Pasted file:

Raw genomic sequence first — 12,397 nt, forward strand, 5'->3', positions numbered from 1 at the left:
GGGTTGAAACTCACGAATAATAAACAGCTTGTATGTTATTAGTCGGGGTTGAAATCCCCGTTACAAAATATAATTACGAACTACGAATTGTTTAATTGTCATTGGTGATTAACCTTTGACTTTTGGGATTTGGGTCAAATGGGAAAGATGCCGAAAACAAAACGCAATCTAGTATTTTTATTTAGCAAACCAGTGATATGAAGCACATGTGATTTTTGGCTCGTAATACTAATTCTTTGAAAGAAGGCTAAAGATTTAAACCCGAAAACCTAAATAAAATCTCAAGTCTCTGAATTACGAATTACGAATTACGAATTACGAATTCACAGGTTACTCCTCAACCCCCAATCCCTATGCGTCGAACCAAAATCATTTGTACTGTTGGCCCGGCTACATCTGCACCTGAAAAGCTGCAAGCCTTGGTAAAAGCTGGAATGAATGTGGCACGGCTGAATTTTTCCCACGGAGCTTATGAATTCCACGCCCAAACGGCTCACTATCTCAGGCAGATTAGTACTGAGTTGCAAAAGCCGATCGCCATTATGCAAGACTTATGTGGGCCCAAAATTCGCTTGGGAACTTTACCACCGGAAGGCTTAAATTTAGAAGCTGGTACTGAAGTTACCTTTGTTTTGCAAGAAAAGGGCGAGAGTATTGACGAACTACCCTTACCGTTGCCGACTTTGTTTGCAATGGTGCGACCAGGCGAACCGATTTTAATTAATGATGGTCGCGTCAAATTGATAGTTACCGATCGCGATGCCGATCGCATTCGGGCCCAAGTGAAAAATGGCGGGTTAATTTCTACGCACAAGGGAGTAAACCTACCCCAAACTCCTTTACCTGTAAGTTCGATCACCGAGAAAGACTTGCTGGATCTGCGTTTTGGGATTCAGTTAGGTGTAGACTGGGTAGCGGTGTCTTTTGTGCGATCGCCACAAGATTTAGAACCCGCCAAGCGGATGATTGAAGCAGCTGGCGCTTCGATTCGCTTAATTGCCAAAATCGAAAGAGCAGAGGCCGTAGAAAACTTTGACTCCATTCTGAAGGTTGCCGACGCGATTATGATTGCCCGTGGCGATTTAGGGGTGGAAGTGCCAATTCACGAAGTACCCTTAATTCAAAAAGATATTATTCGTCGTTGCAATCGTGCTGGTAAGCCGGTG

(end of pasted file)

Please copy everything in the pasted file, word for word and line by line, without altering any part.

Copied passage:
Raw genomic sequence first — 12,397 nt, forward strand, 5'->3', positions numbered from 1 at the left:
GGGTTGAAACTCACGAATAATAAACAGCTTGTATGTTATTAGTCGGGGTTGAAATCCCCGTTACAAAATATAATTACGAACTACGAATTGTTTAATTGTCATTGGTGATTAACCTTTGACTTTTGGGATTTGGGTCAAATGGGAAAGATGCCGAAAACAAAACGCAATCTAGTATTTTTATTTAGCAAACCAGTGATATGAAGCACATGTGATTTTTGGCTCGTAATACTAATTCTTTGAAAGAAGGCTAAAGATTTAAACCCGAAAACCTAAATAAAATCTCAAGTCTCTGAATTACGAATTACGAATTACGAATTACGAATTCACAGGTTACTCCTCAACCCCCAATCCCTATGCGTCGAACCAAAATCATTTGTACTGTTGGCCCGGCTACATCTGCACCTGAAAAGCTGCAAGCCTTGGTAAAAGCTGGAATGAATGTGGCACGGCTGAATTTTTCCCACGGAGCTTATGAATTCCACGCCCAAACGGCTCACTATCTCAGGCAGATTAGTACTGAGTTGCAAAAGCCGATCGCCATTATGCAAGACTTATGTGGGCCCAAAATTCGCTTGGGAACTTTACCACCGGAAGGCTTAAATTTAGAAGCTGGTACTGAAGTTACCTTTGTTTTGCAAGAAAAGGGCGAGAGTATTGACGAACTACCCTTACCGTTGCCGACTTTGTTTGCAATGGTGCGACCAGGCGAACCGATTTTAATTAATGATGGTCGCGTCAAATTGATAGTTACCGATCGCGATGCCGATCGCATTCGGGCCCAAGTGAAAAATGGCGGGTTAATTTCTACGCACAAGGGAGTAAACCTACCCCAAACTCCTTTACCTGTAAGTTCGATCACCGAGAAAGACTTGCTGGATCTGCGTTTTGGGATTCAGTTAGGTGTAGACTGGGTAGCGGTGTCTTTTGTGCGATCGCCACAAGATTTAGAACCCGCCAAGCGGATGATTGAAGCAGCTGGCGCTTCGATTCGCTTAATTGCCAAAATCGAAAGAGCAGAGGCCGTAGAAAACTTTGACTCCATTCTGAAGGTTGCCGACGCGATTATGATTGCCCGTGGCGATTTAGGGGTGGAAGTGCCAATTCACGAAGTACCCTTAATTCAAAAAGATATTATTCGTCGTTGCAATCGTGCTGGTAAGCCGGTG